Robinson may be able to establish the first two elements of
the claim,” there was no causal connection between the
adverse employment action and the FMLA leave).

Like the Soletro and Darby courts, this Court concludes
that, at a minimum, there is a factual issue about whether
Ms. Campbell Page 12 suffered material adverse employment
actions prior to her termination. The actions which took
away some of her duties and responsibilities [word missing
from following insert??] her suspension, and her
termination in December 2003 could both be considered such
actions.[fn5] (See Aff. of Lee Campbell at § 15.)
Thus, the question becomes whether there is any evidence of
a causal connection between these adverse employment actions
and the exercise of Ms. Campbell’s FMLA rights.

A causal connection may be established either through
direct evidence or knowledge coupled with a closeness in
time that creates an inference of causation. See Wrenn v.
Gould, 808 F.2d 493, 501 (citing Burrus v. United Telephone
Co., 683 F.2d 339, 342 (10th Cir. 1982)). In proving a
causal link between protected activity and adverse
employment action, a plaintiff must demonstrate that the
employer would not have taken the adverse action “but for”
the employee’s protected conduct. See, e.g., Allen v. Dep’t
of Corrections, 165 F.3d 405, 413 (6th Cir. 1999) (“In
order to show a causal connection, a plaintiff must produce
sufficient evidence from which an inference can be drawn
that the adverse action would not have been taken had the
plaintiff not filed a discrimination action”). “Although no
one factor is dispositive in establishing a causal
connection, evidence that the defendant treated the
plaintiff differently from identically situated employees
or that the adverse action was taken shortly after the
plaintiff’s exercise of protected rights is relevant to
causation.” Id. However, temporal proximity alone is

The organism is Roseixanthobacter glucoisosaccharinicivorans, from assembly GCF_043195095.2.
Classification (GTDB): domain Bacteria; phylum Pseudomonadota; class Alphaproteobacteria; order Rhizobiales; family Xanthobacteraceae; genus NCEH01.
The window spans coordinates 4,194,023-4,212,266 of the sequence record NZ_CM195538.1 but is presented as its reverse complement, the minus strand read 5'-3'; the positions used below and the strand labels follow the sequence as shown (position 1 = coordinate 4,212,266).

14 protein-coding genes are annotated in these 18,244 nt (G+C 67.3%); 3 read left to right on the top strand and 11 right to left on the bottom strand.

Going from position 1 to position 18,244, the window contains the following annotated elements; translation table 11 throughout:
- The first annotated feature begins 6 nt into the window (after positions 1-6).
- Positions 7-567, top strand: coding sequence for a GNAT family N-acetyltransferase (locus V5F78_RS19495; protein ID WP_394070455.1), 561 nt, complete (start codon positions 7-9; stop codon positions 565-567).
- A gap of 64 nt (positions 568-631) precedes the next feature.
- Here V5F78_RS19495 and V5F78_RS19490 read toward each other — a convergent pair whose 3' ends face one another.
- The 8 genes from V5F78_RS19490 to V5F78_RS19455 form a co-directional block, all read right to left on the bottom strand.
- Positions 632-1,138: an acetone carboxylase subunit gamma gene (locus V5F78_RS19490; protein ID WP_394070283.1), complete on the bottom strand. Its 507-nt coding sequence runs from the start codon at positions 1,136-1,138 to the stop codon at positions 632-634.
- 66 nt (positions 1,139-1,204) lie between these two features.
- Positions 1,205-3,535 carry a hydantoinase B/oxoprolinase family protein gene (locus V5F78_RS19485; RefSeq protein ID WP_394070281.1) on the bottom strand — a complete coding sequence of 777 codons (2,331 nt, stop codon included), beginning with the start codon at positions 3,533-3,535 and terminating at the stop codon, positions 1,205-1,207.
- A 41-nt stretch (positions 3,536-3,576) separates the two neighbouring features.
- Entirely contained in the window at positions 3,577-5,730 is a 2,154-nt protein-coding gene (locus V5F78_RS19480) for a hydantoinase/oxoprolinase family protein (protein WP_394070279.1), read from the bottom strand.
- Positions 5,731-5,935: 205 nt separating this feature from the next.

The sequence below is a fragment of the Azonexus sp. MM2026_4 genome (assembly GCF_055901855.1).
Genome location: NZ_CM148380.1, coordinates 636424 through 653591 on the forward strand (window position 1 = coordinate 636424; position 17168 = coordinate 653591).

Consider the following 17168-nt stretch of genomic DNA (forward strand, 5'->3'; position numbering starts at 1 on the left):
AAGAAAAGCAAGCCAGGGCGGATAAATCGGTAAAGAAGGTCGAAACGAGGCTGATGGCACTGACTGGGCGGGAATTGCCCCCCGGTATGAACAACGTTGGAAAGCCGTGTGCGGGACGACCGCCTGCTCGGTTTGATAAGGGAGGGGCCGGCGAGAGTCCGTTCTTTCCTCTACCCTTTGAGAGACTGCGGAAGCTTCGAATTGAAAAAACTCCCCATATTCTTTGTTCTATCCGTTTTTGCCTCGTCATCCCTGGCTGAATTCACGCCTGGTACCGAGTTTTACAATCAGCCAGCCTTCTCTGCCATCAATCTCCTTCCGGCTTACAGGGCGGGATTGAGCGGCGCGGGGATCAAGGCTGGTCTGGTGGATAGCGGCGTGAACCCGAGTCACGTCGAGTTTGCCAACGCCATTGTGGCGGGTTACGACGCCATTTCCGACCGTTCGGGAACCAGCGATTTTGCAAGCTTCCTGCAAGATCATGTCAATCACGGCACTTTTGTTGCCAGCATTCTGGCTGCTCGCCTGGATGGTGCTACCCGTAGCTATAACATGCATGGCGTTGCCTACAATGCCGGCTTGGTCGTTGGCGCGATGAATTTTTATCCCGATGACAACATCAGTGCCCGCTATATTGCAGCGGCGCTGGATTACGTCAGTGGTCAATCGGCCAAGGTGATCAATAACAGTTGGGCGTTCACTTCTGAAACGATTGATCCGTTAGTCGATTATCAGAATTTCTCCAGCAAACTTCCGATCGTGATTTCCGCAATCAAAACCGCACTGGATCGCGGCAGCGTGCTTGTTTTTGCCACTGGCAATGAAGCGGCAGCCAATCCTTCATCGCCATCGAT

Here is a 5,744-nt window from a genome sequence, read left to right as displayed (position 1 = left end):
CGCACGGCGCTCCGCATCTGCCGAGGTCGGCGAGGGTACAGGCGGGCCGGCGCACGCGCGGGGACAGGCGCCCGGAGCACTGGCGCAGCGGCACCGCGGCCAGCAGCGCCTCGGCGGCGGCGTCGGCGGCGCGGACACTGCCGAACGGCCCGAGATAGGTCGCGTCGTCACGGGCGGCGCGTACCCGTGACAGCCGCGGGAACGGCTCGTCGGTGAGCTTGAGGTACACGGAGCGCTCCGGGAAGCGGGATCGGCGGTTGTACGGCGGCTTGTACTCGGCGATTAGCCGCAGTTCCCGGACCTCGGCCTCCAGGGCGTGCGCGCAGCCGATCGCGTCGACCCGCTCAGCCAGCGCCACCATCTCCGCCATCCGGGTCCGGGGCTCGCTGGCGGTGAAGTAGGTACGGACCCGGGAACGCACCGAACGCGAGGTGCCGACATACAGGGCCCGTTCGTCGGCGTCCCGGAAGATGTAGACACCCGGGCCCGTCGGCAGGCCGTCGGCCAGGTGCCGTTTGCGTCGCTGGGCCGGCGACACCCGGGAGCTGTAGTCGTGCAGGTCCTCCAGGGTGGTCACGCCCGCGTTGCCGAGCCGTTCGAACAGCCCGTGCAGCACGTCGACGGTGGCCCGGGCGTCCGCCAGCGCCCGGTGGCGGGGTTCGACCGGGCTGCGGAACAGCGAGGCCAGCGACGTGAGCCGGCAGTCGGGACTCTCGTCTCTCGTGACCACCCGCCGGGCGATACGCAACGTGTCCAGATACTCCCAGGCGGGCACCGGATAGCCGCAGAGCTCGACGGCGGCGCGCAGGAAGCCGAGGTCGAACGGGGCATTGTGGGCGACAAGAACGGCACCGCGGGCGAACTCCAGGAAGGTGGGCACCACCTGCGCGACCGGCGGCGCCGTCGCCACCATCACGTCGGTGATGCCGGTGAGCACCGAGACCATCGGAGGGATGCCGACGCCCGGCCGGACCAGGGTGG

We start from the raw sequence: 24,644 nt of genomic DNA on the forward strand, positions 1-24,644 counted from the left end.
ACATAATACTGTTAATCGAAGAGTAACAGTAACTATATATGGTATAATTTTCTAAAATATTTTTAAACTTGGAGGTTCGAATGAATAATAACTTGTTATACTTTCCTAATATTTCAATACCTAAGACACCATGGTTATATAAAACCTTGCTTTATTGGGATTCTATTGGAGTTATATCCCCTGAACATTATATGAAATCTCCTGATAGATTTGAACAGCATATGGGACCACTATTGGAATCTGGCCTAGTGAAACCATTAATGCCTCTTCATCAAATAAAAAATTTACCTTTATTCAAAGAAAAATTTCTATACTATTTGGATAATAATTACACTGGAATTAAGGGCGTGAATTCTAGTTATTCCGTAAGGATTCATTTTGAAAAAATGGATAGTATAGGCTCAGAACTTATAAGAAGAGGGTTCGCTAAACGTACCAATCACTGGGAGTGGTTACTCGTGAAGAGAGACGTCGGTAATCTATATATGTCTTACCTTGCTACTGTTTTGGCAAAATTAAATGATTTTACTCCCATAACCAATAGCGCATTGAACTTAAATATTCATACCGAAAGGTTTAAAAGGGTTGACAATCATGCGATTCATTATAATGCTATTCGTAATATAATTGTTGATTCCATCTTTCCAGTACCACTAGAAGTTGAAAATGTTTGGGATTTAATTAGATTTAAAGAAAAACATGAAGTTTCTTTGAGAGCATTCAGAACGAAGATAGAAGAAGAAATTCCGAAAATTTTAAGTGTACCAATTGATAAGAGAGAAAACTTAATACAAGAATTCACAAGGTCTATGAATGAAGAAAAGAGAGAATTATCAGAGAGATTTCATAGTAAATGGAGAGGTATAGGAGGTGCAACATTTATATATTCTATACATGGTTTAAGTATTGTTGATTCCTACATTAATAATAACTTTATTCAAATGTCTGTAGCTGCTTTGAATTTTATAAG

insufficient to support an inference of causation in a case
where retaliatory discrimination is alleged. Page 13
Nguyen v. City of Cleveland, 229 F.3d 559, 563-66 (6th Cir.

In the instant case, Ms. Campbell claims that the direct
evidence of a causal connection is the fact that Dr. White
was “upset” when he learned of Ms. Campbell’s complaint to
the U.S. Department of Labor. (Plaintiff’s Motion for
Partial Summary Judgment at p. 19.) Further, Ms. Campbell
highlights a conversation that was overheard by another
employee in which Dr. White and Ms. Starr mentioned the
Department of Labor complaint and Ms. Campbell’s
suspension. (Id. at p. 20.) These instances are not direct
evidence of retaliation, however. Specifically, according
to the testimony cited by Ms. Campbell, Dr. White was
“upset” because he felt that Ms. Campbell did not believe
him when Dr. White told Ms. Campbell that her probation
period was “something in the past” and that Dr. White “was
not judging her on that.” (Dep. of Sandra Starr at p. 85.)
Moreover, in that same deposition excerpt, Ms. Starr
explains that Dr. White wanted to make sure that Ms.
Campbell was never denied FMLA leave. (Id.) Finally,
without more specifics about what was said between Ms.
Starr and Dr. White, the second-hand conversation cited by
Ms. Campbell, in which the suspension and the Department of
Labor complaint were concomitantly discussed, do not
constitute direct evidence of retaliation.

Additionally, Ms. Campbell failed to provide evidence that
the library defendants treated her differently than other
similarly situated employees. Ms. Campbell highlights
examples where she allegedly received discipline that was
more strict than required under the library’s disciplinary
policy. However, nowhere in the record does Ms. Campbell
provide examples where other employees performed similar
acts but received different discipline. In fact, to the
contrary, the record contains examples of other employees
who, like Ms. Campbell, were terminated or lost employment
at the library. (Id. at pp. 59-64.) Perhaps, most
importantly, the Page 14 record does not contain any
evidence that Ms. Campbell was treated differently than
other employees who used FMLA leave.

Ms. Campbell’s burden of proving a prima facie case is not
an onerous one. See, e.g., Skrjanc, 272 F.3d at 315 (“A
plaintiff’s burden of proving a prima facie case is not
intended to be an onerous one”). Although there is no
direct evidence of causation, the library defendants’
knowledge of Ms. Campbell’s use of FMLA leave and the
filing of the Department of Labor complaint, coupled with
the temporal proximity of the filing of that complaint
— August 15, 2003 — to the alleged
retaliatory acts, most of which occurred in September to
November 2003, is sufficient, in this case, to create an
inference of causation. See, e.g., Jootsberns v. United
Parcel Service, Inc., 166 Fed.Appx. 783, 793-94 (6th Cir.
2006) (2 months sufficient to establish a causal connection
in a FMLA claim); Parnell v. West, No. 95-2131, 1997 WL
271751 at *3 (6th Cir. May 21, 1997) (unpublished)